[Update: Reports of Turkey’s revision plans may have been exaggerated.]
According to the BBC, Turkey’s “Department of Religious Affairs has commissioned a team of theologians at Ankara University to carry out a fundamental revision of the Hadith….” The Hadith are oral traditions about Mohammed and his cohorts, certain collections of which are generally regarded as sacred by Muslims. Here are a few noteworthy items:
- The Turks apparently want the Hadith to support their efforts at creating a modern, secular democracy.
- They are claiming that in their reform, they are actually returning to an original Islam (a claim which may be subject to debate).
- They are rejecting the doctrine of abrogation (later, violent verses of the Quran replacing the earlier, peaceful verses).
- They want to end Islamic justification for honor killings and female genital mutilation.
- It is theoretically possible their efforts could result in a radically reformed version of Sharia, or even an official doctrine of non-Sharia. We’ll see.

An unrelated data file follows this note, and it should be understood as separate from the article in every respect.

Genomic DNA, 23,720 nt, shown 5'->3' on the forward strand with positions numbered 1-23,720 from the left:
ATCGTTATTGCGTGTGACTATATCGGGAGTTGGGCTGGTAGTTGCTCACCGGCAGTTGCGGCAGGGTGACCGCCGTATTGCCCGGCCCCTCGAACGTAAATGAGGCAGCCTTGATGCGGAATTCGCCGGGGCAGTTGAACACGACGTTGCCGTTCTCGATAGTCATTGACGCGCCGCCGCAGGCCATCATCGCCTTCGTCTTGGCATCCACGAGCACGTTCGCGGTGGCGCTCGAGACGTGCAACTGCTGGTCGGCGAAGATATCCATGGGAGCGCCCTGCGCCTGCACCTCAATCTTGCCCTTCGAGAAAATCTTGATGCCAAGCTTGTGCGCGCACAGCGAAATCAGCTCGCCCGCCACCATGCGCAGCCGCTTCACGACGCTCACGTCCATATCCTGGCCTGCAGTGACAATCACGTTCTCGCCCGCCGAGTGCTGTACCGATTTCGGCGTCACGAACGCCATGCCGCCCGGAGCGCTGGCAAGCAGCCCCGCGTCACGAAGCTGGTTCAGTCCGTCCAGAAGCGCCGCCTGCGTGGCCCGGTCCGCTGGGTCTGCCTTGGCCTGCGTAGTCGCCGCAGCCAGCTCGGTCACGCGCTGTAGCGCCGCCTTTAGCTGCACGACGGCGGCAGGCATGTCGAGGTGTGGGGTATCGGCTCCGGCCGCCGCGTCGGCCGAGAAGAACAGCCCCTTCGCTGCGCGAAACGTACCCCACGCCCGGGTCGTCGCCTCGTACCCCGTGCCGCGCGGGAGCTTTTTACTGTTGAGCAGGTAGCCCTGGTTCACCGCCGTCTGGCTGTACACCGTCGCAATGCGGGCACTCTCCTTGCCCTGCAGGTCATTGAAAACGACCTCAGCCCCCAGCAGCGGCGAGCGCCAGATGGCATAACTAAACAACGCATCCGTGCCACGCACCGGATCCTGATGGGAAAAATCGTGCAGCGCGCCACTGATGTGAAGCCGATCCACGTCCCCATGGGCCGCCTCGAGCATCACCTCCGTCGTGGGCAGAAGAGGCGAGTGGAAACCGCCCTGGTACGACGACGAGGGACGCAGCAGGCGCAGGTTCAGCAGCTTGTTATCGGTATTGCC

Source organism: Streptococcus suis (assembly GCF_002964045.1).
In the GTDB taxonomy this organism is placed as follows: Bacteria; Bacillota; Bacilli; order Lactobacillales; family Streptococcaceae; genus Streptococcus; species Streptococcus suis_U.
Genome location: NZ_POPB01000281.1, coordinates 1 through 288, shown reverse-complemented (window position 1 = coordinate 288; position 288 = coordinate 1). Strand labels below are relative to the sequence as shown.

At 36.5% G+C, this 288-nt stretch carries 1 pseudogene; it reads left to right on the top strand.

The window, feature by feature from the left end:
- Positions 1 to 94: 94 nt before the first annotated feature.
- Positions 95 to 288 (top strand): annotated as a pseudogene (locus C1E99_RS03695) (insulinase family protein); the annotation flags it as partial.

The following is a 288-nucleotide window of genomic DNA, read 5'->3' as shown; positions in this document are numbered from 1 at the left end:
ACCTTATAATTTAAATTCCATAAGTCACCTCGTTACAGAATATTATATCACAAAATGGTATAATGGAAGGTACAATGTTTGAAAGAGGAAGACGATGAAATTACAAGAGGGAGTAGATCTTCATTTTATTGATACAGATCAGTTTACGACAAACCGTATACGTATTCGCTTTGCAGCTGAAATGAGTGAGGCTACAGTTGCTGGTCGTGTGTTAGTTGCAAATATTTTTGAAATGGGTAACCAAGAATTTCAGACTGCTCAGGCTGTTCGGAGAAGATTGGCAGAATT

- This is the only instance I’m aware of in which Muslims with this degree of official authority have admitted problems within Islam to this extent. This in itself is a welcome step in the right direction.
And here are some issues that are not discussed in this article:
- Time will tell how the rest of the Muslim world will respond to this reform. Let’s not expect a sudden utopia.
- Their reform may turn out to be a worthwhile one, we don’t know yet. However, even if it does, it is quite possible that it will be used by Islamists as taqiyya. The Islamists can say, “See! Sharia’s not so bad,” to sell the West on Sharia, and then do “bait and switch” on us. We need to stay vigilant with those pesky Islamists (or, more accurately, we need to become vigilant in the first place.)
- From this article, it is difficult to see how their approach can neutralize the many problems in the Quran, such as the calls for Jihad, Jizya tax (extra tax on non-Muslims), and massive Jew hatred.
It is good to see a sign of progress, even if it’s too soon to break out the champagne.